Collagen is protein molecules made up of amino acids. It provides structural support to the extracellular space of connective tissues. Due to its rigidity and resistance to stretching, it is the perfect matrix for skin, tendons, bones, and ligaments.
Collagen can be further divided into several groups depending on the type of structures they form. There are 28 various types of collagen that have been discovered, but by far, the most common are types I through IV, with type I comprising over 90% of the collagen in the human body.
Amino acids are the building blocks of proteins; therefore, it is no surprise that collagen is comprised of amino acids. The primary amino acid sequence of collagen is glycine-proline-X or glycine-X-hydroxyproline 
X can be any of the other 17 amino acids, and every third amino acid is glycine.
Collagen is composed of 3 chains. The chains are wound together to form a triple helix. Since glycine is the smallest of all the amino acids, it allows the chain to form a tight configuration, and and it can withstand stress.
The process of collagen synthesis occurs mainly in the cells of fibroblasts which are specialized cells with the main function of synthesizing collagen and stroma. Collagen synthesis occurs both intracellularly and extracellularly. Although different types of collagen may undergo different post-translational modifications, the basic outline for collagen synthesis is listed below.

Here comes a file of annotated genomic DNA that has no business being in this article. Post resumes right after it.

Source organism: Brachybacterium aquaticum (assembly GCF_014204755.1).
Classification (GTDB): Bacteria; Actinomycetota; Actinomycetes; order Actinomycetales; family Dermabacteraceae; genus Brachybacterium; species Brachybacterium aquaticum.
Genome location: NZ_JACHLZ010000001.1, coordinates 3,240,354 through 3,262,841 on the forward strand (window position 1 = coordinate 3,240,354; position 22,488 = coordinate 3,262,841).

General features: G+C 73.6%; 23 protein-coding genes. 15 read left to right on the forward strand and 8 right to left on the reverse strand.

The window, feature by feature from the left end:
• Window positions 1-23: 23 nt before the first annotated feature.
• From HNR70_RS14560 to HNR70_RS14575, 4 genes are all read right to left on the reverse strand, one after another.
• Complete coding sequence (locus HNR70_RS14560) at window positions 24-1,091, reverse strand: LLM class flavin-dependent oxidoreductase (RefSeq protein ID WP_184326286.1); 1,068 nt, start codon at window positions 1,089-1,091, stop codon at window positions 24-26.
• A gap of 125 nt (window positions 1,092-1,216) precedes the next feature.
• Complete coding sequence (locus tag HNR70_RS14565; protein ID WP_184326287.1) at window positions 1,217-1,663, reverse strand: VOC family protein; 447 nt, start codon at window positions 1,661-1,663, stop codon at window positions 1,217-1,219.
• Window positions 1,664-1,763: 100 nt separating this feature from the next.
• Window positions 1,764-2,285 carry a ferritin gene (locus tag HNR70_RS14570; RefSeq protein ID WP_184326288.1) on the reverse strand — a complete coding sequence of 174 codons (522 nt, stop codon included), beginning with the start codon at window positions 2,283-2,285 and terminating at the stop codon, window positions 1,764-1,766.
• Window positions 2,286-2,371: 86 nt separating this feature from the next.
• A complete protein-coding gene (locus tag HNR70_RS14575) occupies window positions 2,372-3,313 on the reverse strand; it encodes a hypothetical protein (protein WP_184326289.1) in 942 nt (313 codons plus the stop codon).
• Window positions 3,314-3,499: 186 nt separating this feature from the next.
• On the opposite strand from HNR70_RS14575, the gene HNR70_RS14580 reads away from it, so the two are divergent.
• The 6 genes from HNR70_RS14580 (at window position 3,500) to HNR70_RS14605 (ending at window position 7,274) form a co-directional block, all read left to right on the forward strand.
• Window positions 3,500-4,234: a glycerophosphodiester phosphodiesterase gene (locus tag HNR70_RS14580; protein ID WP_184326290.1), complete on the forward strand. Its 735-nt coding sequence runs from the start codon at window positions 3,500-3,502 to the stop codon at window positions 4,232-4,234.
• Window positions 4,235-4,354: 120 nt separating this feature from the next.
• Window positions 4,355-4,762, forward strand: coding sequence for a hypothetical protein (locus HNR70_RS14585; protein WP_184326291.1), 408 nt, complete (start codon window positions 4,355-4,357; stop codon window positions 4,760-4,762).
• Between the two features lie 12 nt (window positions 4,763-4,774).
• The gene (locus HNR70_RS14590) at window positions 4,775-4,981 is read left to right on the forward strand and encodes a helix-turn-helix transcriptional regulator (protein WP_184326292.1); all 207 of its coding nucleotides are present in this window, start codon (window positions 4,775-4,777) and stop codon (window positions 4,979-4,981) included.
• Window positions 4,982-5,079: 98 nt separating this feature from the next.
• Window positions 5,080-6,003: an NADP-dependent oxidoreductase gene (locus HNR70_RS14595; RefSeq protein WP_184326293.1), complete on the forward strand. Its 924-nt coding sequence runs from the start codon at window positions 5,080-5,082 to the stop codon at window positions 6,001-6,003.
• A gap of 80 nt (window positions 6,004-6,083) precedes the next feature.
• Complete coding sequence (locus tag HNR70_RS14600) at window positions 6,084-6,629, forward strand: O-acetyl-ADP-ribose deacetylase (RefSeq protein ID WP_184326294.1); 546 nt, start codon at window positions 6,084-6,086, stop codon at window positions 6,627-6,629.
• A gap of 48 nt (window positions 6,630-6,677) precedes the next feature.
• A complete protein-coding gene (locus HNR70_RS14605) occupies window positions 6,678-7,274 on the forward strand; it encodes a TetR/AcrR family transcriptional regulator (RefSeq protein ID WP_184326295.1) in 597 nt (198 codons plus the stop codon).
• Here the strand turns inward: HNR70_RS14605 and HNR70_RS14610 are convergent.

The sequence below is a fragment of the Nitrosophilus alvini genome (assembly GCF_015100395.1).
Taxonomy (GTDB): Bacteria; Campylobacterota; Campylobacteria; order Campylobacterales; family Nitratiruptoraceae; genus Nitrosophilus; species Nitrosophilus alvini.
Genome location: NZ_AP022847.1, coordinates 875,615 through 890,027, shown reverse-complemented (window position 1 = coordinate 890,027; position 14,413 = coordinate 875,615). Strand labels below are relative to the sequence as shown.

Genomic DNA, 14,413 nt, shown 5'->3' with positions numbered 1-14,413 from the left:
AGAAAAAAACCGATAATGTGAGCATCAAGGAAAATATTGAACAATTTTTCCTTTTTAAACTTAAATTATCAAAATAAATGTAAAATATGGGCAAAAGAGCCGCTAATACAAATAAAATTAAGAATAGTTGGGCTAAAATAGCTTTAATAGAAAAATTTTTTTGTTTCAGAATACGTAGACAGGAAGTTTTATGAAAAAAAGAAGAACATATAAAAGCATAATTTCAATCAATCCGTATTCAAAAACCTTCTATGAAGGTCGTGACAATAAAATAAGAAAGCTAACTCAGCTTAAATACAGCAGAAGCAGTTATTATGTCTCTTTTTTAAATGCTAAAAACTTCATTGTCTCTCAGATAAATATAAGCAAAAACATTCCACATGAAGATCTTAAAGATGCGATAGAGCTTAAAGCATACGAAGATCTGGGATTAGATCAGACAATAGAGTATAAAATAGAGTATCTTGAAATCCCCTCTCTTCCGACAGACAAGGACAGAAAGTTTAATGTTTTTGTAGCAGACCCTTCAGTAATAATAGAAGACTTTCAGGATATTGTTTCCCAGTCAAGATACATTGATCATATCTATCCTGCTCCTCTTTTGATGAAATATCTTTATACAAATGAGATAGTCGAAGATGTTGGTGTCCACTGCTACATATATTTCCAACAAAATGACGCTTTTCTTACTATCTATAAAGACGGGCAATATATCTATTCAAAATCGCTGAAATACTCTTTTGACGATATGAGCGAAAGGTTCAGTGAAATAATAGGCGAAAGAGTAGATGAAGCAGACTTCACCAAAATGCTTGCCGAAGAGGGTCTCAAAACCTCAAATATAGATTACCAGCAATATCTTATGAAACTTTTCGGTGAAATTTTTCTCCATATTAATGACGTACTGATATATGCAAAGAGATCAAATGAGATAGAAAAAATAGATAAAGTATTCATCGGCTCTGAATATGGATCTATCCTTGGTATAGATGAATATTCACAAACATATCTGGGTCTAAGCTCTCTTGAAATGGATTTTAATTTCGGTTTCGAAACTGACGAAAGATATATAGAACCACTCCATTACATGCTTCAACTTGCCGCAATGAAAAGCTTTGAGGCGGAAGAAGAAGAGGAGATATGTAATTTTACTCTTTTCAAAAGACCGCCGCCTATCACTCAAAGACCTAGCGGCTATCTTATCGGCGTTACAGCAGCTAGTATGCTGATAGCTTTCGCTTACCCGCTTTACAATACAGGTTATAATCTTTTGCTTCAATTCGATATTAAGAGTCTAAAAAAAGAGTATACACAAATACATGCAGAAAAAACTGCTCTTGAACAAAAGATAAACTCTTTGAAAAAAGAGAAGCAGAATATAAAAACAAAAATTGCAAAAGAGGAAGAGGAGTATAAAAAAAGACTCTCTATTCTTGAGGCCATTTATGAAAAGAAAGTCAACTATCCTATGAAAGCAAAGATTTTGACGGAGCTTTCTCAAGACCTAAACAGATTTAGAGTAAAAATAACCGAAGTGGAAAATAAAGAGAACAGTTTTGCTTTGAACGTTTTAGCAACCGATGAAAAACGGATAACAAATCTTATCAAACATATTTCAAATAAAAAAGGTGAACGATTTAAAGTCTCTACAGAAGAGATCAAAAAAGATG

Issues of Concern
As with any biochemical pathway, there are numerous steps that are carefully executed and are tightly regulate and controlled. However, with many steps in processing collagen, there can be genetic mutations which can lead to errors in assembly, posttranslational modification or nutritional deficiencies which can affect enzymatic function. Some examples include:
Osteogenesis imperfecta which is an autosomal dominant disorder of type 1 collagen, which can present with a spectrum of findings from mild to lethal. Ehlers-Danlos syndrome which is also an inherited collagen disorder with at least 6 different subtypes with different mutations of different collagen types. Lastly, Vitamin C deficiency is a nutritional deficiency which leads to altered hydroxylase enzyme function which requires Vitamin C as a cofactor.
Transcription of mRNA in the nucleus
- Genes for pro-a1 and pro-a2 chains are transcribed
- mRNA moves into the cytoplasm and interacts with ribosomes for translation.
- After translation, it is referred to as pre-pro-polypeptide chain; this chain then travels to the endoplasmic reticulum (ER) for post-translational modification.
- Once in the ER, the pre-pro-polypeptide undergoes post-translational processing where three major modifications are made to the pre-pro-polypeptide for it to become pro-collagen.
- The signal peptide on the N-terminal is removed
- The lysine and proline residues get additional hydroxyl groups added to them via hydroxylase enzymes which require vitamin C as a cofactor
- Glycosylation of the selected hydroxyl groups on lysine with galactose and glucose b
- Three of the hydroxylated and glycosylated pro-a-chains assemble by twisting into a triple helix by zipper-like folding. The triple helix configuration is 3 left-handed helices twisted into a right-handed coil
- Now the pro-collagen molecule is ready to move to the Golgi apparatus for final modifications and assembled into secretory vesicles to enter the extracellular space